ICB Researchers Develop Early Detection Test That Could Save Thousands of Lives
ICB Project Leader Michael Mahan and a collaborative team have developed a new test that diagnoses sepsis—the body’s life-threatening extreme response to infection—soon after infection, potentially increasing patient survival rates in a condition that kills more than 250 thousand Americans annually.
The team included UCSB scientists Scott Mahan and Douglas Heithoff as well as researchers from UCSD and Sanford Burnham Prebys Medical Discovery Institute (SBPMDI). The study was published in THE LANCET, eBioMedicine.
"The holy grail of biotech is to solve sepsis," said Mahan. "Few diagnostics exist for this condition. It's often found when things like kidney or liver failure occur, and by then there is often permanent organ damage.”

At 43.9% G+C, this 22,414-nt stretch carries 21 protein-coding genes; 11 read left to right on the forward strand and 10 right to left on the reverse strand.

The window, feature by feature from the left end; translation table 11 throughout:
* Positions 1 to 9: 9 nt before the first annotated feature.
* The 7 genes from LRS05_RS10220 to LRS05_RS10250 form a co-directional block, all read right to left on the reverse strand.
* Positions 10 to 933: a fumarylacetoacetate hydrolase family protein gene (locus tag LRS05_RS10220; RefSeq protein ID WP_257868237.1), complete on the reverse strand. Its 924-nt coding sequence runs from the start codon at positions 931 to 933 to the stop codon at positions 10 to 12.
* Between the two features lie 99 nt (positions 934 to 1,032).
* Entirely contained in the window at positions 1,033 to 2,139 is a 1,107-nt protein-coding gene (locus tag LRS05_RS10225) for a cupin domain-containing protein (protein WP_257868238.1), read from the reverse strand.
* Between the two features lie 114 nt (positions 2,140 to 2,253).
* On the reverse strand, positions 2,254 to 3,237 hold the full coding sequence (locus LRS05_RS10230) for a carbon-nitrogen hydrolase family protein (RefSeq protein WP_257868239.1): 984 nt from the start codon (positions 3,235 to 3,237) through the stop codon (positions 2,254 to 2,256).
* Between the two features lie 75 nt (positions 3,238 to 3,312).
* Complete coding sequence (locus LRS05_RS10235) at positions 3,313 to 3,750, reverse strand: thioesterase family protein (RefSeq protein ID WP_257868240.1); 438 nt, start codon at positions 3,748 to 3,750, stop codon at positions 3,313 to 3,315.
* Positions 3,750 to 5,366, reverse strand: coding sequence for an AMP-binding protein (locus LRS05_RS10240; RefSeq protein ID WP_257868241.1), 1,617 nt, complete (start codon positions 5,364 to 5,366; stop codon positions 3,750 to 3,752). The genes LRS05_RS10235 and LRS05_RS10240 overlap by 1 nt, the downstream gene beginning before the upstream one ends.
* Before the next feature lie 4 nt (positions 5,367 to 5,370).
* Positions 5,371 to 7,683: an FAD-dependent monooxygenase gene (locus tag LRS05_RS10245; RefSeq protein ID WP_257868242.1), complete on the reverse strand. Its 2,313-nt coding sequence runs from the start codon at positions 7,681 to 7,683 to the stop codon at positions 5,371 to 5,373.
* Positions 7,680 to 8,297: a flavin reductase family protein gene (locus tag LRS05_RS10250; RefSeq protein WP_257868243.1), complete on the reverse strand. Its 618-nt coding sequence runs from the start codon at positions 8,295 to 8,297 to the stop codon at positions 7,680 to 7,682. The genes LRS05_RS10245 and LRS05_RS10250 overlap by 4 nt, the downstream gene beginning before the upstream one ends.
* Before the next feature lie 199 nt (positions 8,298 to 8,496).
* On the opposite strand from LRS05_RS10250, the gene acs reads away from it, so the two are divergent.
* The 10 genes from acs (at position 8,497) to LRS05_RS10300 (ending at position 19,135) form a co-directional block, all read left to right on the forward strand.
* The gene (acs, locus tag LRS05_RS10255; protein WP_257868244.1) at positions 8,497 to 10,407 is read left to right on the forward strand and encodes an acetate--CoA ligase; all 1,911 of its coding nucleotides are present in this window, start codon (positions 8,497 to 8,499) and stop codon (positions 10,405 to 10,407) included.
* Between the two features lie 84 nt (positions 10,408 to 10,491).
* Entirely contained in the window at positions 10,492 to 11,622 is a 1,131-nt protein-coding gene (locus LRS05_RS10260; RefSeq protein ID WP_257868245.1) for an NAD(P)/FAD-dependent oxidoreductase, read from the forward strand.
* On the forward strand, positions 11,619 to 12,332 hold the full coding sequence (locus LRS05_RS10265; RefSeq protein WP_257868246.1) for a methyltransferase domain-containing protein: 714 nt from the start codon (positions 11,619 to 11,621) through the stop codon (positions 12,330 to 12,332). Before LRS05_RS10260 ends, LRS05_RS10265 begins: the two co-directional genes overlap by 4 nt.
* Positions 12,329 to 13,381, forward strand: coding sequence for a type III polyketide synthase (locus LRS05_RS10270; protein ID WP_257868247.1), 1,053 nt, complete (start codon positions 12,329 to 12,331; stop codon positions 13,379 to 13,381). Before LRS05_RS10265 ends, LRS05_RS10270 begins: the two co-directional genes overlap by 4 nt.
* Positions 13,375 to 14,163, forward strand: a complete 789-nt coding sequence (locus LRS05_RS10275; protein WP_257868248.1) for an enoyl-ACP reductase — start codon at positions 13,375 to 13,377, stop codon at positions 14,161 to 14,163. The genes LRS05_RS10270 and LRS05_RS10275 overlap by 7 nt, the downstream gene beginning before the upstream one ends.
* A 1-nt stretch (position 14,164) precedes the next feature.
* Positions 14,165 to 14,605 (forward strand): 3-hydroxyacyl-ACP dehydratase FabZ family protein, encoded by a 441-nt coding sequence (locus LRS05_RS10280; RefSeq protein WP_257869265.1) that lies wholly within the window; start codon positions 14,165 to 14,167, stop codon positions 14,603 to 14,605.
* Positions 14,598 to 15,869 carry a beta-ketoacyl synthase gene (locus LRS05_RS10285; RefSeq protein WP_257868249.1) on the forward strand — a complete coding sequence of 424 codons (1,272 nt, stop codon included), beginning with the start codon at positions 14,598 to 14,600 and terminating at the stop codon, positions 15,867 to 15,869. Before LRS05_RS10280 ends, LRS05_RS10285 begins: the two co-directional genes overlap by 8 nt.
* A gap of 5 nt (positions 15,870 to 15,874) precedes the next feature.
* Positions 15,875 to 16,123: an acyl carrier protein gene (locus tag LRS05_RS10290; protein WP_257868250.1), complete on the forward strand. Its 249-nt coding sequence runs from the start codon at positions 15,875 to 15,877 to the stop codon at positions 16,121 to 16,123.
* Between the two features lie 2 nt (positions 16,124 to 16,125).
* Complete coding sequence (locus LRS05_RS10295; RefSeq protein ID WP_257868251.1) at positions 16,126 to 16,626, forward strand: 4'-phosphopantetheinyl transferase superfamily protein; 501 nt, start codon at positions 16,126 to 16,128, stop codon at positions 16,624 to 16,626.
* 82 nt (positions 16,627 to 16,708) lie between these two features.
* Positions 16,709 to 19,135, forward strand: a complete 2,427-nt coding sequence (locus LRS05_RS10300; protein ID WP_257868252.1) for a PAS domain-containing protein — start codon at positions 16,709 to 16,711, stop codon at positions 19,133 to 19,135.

“The key finding was identifying proteins in the blood that arise very soon after infection—well before overt disease symptoms,” Mahan explained. “Early detection is critical for clinical intervention to increase survival in sepsis patients. A small amount of blood is collected and analyzed for an increase in blood clotting proteins," said Mahan. Such detection enabled early antibiotic treatment.
While the study was done on mice it provides the platform for human clinical tests to follow. Mahan believes they are about five years away from rapid, easy-to-perform tests being readily available.
The team will not be seeking a patent or licensing in order for their science to be widely available and free to anyone on an open-source basis. “It’s about saving lives,” says Mahan.